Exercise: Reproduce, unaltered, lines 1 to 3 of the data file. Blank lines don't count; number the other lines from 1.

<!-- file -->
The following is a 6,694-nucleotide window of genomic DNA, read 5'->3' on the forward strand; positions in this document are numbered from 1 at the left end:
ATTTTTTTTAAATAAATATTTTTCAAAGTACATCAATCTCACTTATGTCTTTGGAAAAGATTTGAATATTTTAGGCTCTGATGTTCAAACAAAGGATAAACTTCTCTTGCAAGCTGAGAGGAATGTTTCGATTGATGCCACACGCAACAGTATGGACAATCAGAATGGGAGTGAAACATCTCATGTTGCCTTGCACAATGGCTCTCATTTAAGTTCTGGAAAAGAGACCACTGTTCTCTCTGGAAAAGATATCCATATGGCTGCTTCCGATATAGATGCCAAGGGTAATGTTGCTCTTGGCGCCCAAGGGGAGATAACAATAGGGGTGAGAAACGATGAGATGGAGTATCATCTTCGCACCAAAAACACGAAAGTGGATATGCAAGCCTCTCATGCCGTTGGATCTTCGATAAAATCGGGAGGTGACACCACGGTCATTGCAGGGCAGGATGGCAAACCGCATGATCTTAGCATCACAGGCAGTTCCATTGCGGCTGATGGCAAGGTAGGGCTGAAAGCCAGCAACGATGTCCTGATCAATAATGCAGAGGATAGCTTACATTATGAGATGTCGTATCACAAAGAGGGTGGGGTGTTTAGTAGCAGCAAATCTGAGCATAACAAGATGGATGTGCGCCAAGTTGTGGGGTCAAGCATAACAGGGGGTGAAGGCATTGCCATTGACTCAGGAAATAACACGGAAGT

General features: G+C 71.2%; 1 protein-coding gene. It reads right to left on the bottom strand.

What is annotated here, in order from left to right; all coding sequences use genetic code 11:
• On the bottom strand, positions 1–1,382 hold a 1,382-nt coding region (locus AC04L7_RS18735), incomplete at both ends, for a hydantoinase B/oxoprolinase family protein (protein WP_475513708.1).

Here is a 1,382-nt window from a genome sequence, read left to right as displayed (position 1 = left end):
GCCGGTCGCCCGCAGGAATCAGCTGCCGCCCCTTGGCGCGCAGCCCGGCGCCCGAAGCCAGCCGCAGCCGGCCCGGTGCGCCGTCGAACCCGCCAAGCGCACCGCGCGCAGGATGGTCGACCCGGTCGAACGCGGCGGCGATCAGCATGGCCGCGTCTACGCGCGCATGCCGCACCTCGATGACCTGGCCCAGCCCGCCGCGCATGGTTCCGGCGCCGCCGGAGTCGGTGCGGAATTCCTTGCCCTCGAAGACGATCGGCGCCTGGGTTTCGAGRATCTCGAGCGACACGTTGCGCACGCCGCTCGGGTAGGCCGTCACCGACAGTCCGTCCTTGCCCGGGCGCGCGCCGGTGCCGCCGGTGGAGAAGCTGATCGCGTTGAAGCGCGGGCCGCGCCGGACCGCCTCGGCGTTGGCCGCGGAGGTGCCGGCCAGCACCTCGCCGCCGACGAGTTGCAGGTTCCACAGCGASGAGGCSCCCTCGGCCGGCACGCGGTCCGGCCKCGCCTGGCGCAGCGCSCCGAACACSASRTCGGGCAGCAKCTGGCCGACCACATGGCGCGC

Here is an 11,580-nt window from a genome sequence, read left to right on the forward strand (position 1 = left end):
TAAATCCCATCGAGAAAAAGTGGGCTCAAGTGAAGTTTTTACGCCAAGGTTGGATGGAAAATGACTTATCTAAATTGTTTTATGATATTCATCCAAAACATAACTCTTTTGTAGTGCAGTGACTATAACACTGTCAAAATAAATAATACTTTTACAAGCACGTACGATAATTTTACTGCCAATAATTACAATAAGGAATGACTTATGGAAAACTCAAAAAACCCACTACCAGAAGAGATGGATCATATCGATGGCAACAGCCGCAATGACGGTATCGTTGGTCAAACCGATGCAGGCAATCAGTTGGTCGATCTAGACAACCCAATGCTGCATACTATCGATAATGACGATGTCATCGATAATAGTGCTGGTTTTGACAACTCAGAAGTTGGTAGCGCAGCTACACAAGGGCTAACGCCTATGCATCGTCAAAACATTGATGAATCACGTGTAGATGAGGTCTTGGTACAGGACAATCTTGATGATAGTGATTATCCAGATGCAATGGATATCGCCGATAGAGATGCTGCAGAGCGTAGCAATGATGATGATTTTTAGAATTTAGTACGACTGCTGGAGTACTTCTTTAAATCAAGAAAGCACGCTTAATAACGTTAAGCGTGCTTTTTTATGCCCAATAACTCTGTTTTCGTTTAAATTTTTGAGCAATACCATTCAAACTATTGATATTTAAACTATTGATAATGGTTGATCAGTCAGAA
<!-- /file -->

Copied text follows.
The following is a 6,694-nucleotide window of genomic DNA, read 5'->3' on the forward strand; positions in this document are numbered from 1 at the left end:
ATTTTTTTTAAATAAATATTTTTCAAAGTACATCAATCTCACTTATGTCTTTGGAAAAGATTTGAATATTTTAGGCTCTGATGTTCAAACAAAGGATAAACTTCTCTTGCAAGCTGAGAGGAATGTTTCGATTGATGCCACACGCAACAGTATGGACAATCAGAATGGGAGTGAAACATCTCATGTTGCCTTGCACAATGGCTCTCATTTAAGTTCTGGAAAAGAGACCACTGTTCTCTCTGGAAAAGATATCCATATGGCTGCTTCCGATATAGATGCCAAGGGTAATGTTGCTCTTGGCGCCCAAGGGGAGATAACAATAGGGGTGAGAAACGATGAGATGGAGTATCATCTTCGCACCAAAAACACGAAAGTGGATATGCAAGCCTCTCATGCCGTTGGATCTTCGATAAAATCGGGAGGTGACACCACGGTCATTGCAGGGCAGGATGGCAAACCGCATGATCTTAGCATCACAGGCAGTTCCATTGCGGCTGATGGCAAGGTAGGGCTGAAAGCCAGCAACGATGTCCTGATCAATAATGCAGAGGATAGCTTACATTATGAGATGTCGTATCACAAAGAGGGTGGGGTGTTTAGTAGCAGCAAATCTGAGCATAACAAGATGGATGTGCGCCAAGTTGTGGGGTCAAGCATAACAGGGGGTGAAGGCATTGCCATTGACTCAGGAAATAACACGGAAGT

General features: G+C 71.2%; 1 protein-coding gene. It reads right to left on the bottom strand.